Former Secretary of State Hillary Clinton, the honorary co-founder of the Georgetown Institute for Women, Peace and Security, spoke about the progress that has been made in women’s participation in business across the globe and the work that still needs to be done to close the gender gap in economic participation in Gaston Hall on Thursday afternoon.
The event, entitled “The Power of Women’s Economic Participation,” was sponsored by GIWPS and marked the re-launch of the International Council on Women’s Business Leadership. Founded within the U.S. Department of State by Clinton during her tenure as Secretary of State, the council will reconvene permanently under GIWPS and will focus on women’s issues in international business and in international economic policy.
University President John J. DeGioia offered opening remarks on the goals of the council and their compatibility with the university’s values.
“The issues that the council will focus on deeply are deeply resonant with the mission of this university,” DeGioia said. “The economic empowerment of women, the promotion of gender equality, equal access to capital and markets and the building of capacity and skills all reflect our tradition of social justice, our commitment to equal opportunity and our dedication to the common good.”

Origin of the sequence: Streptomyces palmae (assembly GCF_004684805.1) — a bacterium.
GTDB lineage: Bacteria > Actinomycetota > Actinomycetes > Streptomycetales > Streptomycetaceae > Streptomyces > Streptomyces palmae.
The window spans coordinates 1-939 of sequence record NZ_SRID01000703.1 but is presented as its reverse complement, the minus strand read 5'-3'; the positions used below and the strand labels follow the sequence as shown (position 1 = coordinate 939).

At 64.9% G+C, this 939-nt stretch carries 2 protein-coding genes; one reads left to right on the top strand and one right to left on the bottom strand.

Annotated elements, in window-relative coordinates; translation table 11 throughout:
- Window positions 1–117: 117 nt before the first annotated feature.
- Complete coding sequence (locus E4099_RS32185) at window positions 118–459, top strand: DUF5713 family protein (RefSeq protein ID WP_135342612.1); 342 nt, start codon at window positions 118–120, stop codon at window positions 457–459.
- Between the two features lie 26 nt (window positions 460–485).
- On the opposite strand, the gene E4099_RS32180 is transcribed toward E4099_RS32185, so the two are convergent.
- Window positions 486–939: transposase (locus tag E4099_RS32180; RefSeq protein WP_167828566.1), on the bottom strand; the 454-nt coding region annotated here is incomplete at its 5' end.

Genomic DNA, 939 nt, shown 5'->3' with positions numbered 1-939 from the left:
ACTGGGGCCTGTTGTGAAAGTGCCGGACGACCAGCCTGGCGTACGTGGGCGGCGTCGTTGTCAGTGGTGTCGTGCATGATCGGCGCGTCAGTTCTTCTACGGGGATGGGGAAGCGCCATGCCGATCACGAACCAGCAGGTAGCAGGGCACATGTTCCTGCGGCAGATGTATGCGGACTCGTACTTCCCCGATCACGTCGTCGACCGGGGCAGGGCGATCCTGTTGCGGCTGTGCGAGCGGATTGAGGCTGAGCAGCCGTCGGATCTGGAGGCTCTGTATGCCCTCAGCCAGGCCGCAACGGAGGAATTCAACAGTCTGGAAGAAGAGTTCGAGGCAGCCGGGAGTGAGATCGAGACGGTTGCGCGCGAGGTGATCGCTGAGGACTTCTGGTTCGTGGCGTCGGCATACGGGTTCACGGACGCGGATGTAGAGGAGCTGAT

Clinton began her speech by expressing remorse about the death of School of Foreign Service Dean Emerita Carol Lancaster, who died on Oct. 22.
“My thoughts and prayers are with Carol’s family and friends and the entire university community,” Clinton said. “She would have really loved to have been here for this. … She was instrumental in the creation of the first ever, anywhere in the world, Georgetown Institute for Women, Peace and Security.”
Clinton went on to speak about the importance of encouraging the equal participation of women in the workforce.
According to Clinton, much of the work that women are doing around the world takes place in informal economies and is not taken into account in formal measures of nations’ economies. When she was travelling around West Africa as First Lady during the 1990s, Clinton observed women working in fields and marketplaces.
However, Clinton said that economists told her that they were not evaluating the contributions that women were making to the economies because they were not participating in the formal economy that can be measured by classic economic analysis.
Clinton stressed the importance of creating opportunities for women to participate in formal economies.
“It is true that if more women have the opportunity to participate fully in the formal economy, they, their families and their communities will prosper,” Clinton said.
In order to encourage equal participation in the workplace between women and men, Clinton said, certain barriers must be removed. She stated the importance of accessible child care and paid sick leave. Additionally, she said that in developing countries, many women do not even have access to basic sanitation, including toilets, in the workplace.
“We in this council are looking at everything from truly the most basic barriers that enable girls and women to go on to higher education, enable them to be in the workforce, away from their homes for some period during the day, all the way to how to get more women onto program boards and into executive positions,” Clinton said.
Clinton stressed that the economic benefits of incorporating more women into the workplace and ensuring that they earn equal pay extend to nations as a whole.